Everyone knows this situation: you are super stressed and can not think clearly anymore.
The solution: take a deep breath!
And indeed, after a few deep breaths, you are more relaxed and the brain seems to work again. But why is that? What are the effects of breathing on the brain?
Control Your Breathing
Breathing is controlled by the autonomic nervous system and works automatically if we do not focus on it.
Because breathing is vital – without breath no life.
The peculiarity is that, in contrast to all other functions of the autonomic nervous system, we can consciously control our breathing.
We can consciously breathe slower or faster, hold the air or let the breath flow into the abdomen or chest.
You can already recognize the interaction between breath and brain.
Your thoughts can control your breathing while breathing influences your brain.
Take-home message # 1: Breathing is a vital, automatically controlled reflex that we can consciously influence.
Effects of Breathing
To get air into your body, you inhale through the nose or mouth.
This air is transported directly to the lungs via the respiratory tract. Here, the gas exchange happens: Oxygen (O2) is absorbed from the air into the blood, at the same time carbon dioxide (CO2) is released from the blood into the air, which is released again when exhaling.
The deeper and more intense you inhale, the more oxygen enters the bloodstream through the lungs. But even a strong exhalation is important so that enough CO2 can be removed from the body.
For example, scientists at University College London found that astrocytes, the star-shaped cells of the brain, control our breathing. In rats, they found that these astrocytes were significantly activated by elevated levels of CO2 in the blood and stimulated the release of ATP (adenosine triphosphate), an important energy source in cellular respiration.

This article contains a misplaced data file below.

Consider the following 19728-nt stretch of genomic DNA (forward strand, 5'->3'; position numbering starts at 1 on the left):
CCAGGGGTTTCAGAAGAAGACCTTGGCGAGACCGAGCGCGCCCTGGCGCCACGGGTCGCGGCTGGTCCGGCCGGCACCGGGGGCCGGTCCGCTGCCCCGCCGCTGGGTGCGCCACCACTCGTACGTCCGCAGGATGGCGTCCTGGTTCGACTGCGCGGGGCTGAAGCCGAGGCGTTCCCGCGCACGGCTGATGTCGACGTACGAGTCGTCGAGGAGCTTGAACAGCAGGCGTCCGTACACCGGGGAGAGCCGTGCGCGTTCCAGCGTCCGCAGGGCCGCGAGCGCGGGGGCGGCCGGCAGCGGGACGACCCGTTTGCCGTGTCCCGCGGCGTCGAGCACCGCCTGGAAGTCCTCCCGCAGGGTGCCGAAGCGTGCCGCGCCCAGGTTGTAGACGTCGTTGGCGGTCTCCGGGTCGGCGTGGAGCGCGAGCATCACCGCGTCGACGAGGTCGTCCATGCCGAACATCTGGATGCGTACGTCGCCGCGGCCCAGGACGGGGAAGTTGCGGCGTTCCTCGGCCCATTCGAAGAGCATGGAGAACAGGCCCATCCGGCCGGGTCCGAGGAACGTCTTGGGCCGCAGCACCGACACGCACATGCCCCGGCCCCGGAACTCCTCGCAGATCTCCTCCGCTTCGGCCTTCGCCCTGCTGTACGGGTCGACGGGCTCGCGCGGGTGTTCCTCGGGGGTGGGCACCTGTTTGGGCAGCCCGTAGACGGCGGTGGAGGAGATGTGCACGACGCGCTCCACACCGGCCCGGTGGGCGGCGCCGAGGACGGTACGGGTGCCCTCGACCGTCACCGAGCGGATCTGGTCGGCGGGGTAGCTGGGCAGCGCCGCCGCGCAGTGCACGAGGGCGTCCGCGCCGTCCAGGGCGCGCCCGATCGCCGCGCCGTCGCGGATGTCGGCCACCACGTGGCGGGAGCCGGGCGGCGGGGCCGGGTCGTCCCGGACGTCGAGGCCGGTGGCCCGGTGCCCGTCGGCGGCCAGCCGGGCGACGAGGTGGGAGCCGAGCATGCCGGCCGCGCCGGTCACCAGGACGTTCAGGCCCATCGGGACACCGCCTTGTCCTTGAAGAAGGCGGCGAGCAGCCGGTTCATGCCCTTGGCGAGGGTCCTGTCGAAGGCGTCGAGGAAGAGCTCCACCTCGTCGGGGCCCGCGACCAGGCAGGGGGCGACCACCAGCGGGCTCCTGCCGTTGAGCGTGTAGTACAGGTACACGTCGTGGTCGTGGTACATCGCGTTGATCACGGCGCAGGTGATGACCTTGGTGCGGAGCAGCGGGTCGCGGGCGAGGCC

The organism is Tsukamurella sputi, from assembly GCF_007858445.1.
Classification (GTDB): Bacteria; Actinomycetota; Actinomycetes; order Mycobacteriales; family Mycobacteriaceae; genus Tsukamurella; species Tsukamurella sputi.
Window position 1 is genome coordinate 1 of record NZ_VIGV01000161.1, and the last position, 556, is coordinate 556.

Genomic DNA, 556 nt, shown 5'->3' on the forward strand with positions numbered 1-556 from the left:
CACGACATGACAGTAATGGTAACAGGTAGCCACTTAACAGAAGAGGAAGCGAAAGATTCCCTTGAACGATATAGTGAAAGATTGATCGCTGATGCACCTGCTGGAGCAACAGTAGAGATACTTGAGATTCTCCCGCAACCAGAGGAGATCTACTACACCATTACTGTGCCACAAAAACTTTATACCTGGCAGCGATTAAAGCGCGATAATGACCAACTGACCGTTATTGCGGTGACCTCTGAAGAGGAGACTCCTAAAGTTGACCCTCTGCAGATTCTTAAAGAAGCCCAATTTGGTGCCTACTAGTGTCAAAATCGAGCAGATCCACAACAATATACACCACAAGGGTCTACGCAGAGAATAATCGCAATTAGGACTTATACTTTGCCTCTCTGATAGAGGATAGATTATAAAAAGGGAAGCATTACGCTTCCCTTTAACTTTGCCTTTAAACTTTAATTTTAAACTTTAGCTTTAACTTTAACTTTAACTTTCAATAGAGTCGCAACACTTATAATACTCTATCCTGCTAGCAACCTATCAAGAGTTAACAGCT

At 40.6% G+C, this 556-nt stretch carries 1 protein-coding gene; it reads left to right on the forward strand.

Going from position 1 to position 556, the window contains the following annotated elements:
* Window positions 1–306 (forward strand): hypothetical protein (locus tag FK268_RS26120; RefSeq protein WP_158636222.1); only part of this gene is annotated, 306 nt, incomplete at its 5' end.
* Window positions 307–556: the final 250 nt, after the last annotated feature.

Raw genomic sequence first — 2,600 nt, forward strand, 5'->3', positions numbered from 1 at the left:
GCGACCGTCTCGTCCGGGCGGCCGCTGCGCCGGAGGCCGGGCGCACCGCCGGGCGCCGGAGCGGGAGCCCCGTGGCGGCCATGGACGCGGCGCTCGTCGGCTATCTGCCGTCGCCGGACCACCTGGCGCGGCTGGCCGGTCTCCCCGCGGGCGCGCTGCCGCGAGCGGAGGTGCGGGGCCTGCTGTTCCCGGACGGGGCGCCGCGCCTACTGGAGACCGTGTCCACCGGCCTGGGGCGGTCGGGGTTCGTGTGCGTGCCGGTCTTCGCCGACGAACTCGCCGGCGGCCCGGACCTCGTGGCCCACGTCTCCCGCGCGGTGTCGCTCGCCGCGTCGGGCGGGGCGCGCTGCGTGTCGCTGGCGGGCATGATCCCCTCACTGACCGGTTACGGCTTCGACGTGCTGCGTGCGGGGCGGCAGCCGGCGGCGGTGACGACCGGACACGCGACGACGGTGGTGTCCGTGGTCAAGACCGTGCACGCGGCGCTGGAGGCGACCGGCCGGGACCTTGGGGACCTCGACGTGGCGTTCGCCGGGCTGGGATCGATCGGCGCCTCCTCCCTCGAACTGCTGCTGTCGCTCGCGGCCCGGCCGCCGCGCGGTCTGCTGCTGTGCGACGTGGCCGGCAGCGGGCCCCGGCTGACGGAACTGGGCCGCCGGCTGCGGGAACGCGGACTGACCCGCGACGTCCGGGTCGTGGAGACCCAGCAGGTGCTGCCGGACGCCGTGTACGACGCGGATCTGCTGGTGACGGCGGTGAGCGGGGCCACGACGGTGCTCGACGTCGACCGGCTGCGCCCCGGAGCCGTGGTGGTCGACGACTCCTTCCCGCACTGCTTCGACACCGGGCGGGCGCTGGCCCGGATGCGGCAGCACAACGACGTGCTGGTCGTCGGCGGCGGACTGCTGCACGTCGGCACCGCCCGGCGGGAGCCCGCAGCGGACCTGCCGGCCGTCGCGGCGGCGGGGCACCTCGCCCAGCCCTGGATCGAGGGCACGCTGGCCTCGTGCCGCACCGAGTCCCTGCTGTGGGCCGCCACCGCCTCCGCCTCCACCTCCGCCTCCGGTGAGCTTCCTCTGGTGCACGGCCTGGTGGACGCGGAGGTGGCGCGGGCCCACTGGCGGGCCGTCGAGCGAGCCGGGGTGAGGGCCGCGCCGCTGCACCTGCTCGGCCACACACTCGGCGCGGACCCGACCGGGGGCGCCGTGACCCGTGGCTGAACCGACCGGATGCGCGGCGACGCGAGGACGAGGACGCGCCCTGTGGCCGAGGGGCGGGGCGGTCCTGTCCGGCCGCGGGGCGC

If too little oxygen is absorbed into the bloodstream or too little CO2 is released due to too shallow respiration or increased physical activity, the brain reacts immediately to stimulate the respiration and to increase the oxygen supply.
At rest, an adult breathes about 12 to 15 times a minute. As you move, the respiratory rate accelerates as the body needs more oxygen for endurance and muscle performance.
In addition, an adult at rest inhales about half a liter of air. However, a conscious deep breath can increase the volume to 2.5 liters. And there are other insights that you may not have known yet.
Facts about Breathing and the Brain
Nasal breathing promotes memory
It has also been scientifically proven that inhalation gives our brain power. Because US researchers have recently taken a closer look at the effects of breathing on our memory and our emotions.
It showed that the subjects inhale through the nose much better remember things. Also, they were able to recognize emotions in the faces of other people, such as the difference between fear and surprise.
It is interesting that this effect could actually only be detected by breathing through the nose. On the other hand, mouth breathing did not increase memory.
Nasal breathing thus activates neurons in areas of the brain that are responsible for memory and emotional processing.
Also exciting is the realization that the brain can remember things easier when inhaling than exhaling.
The saying “absorb knowledge” has its justification. The faster breathing in fear or stress situations can be justified by the fact that brain power is pushed to respond faster in case of danger.
Sighing is vital
Have you ever thought why sometimes you make a deep sigh? And have you ever noticed that you have to sigh not only during stress, disappointment or after a hard workout, but also in random situations?
For whether it is audible or almost noiseless: every person breathes in and out more deeply per hour than the normal breathing rhythm would require.
The reason for this has been discovered by researchers from the University of California and Stanford University: The one-time deep inhalation and exhalation reactivate the pulmonary alveoli in the lungs.
The small respiratory aid collapse during normal breathing and are brought back by the increased air supply while sighing.
In short, sighing is a vital reflex!
Take-home message # 2: Breathing through the nose enhances the memory and the processing of emotions. Sighing is also a vital reflex to activate the alveoli.
Breathing to boost your brain
In the morning after getting up you feel mentally fit. But during the day, your ability to concentrate wanes. That’s because your brain is not getting enough oxygen.